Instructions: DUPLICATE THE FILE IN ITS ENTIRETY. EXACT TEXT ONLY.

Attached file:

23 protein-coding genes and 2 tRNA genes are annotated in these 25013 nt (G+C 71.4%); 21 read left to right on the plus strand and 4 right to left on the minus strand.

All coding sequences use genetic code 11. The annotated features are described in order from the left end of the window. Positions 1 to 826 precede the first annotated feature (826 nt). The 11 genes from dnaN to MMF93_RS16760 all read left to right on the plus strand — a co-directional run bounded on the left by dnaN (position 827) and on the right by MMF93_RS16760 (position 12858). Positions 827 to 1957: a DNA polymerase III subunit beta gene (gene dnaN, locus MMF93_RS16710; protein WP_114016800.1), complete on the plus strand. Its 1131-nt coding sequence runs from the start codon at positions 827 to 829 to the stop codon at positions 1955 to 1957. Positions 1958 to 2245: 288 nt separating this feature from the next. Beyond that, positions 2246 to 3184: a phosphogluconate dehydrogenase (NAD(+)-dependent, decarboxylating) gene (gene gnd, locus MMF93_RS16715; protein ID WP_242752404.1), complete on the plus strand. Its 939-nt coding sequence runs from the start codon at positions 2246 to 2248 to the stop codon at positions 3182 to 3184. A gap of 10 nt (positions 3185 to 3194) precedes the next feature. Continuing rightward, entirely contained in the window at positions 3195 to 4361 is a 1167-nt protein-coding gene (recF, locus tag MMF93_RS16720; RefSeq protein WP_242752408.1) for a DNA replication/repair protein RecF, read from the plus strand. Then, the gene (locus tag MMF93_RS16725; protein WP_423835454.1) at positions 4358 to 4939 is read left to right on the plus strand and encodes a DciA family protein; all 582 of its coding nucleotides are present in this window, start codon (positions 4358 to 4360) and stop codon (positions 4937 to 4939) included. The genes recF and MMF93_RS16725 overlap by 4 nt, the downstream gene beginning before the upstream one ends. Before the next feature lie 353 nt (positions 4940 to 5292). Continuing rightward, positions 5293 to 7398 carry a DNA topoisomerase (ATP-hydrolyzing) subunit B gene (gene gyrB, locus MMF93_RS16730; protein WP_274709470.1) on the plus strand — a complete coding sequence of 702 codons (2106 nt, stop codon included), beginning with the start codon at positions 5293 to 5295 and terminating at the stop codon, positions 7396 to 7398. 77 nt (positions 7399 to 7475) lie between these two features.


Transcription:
23 protein-coding genes and 2 tRNA genes are annotated in these 25013 nt (G+C 71.4%); 21 read left to right on the plus strand and 4 right to left on the minus strand.

All coding sequences use genetic code 11. The annotated features are described in order from the left end of the window. Positions 1 to 826 precede the first annotated feature (826 nt). The 11 genes from dnaN to MMF93_RS16760 all read left to right on the plus strand — a co-directional run bounded on the left by dnaN (position 827) and on the right by MMF93_RS16760 (position 12858). Positions 827 to 1957: a DNA polymerase III subunit beta gene (gene dnaN, locus MMF93_RS16710; protein WP_114016800.1), complete on the plus strand. Its 1131-nt coding sequence runs from the start codon at positions 827 to 829 to the stop codon at positions 1955 to 1957. Positions 1958 to 2245: 288 nt separating this feature from the next. Beyond that, positions 2246 to 3184: a phosphogluconate dehydrogenase (NAD(+)-dependent, decarboxylating) gene (gene gnd, locus MMF93_RS16715; protein ID WP_242752404.1), complete on the plus strand. Its 939-nt coding sequence runs from the start codon at positions 2246 to 2248 to the stop codon at positions 3182 to 3184. A gap of 10 nt (positions 3185 to 3194) precedes the next feature. Continuing rightward, entirely contained in the window at positions 3195 to 4361 is a 1167-nt protein-coding gene (recF, locus tag MMF93_RS16720; RefSeq protein WP_242752408.1) for a DNA replication/repair protein RecF, read from the plus strand. Then, the gene (locus tag MMF93_RS16725; protein WP_423835454.1) at positions 4358 to 4939 is read left to right on the plus strand and encodes a DciA family protein; all 582 of its coding nucleotides are present in this window, start codon (positions 4358 to 4360) and stop codon (positions 4937 to 4939) included. The genes recF and MMF93_RS16725 overlap by 4 nt, the downstream gene beginning before the upstream one ends. Before the next feature lie 353 nt (positions 4940 to 5292). Continuing rightward, positions 5293 to 7398 carry a DNA topoisomerase (ATP-hydrolyzing) subunit B gene (gene gyrB, locus MMF93_RS16730; protein WP_274709470.1) on the plus strand — a complete coding sequence of 702 codons (2106 nt, stop codon included), beginning with the start codon at positions 5293 to 5295 and terminating at the stop codon, positions 7396 to 7398. 77 nt (positions 7399 to 7475) lie between these two features.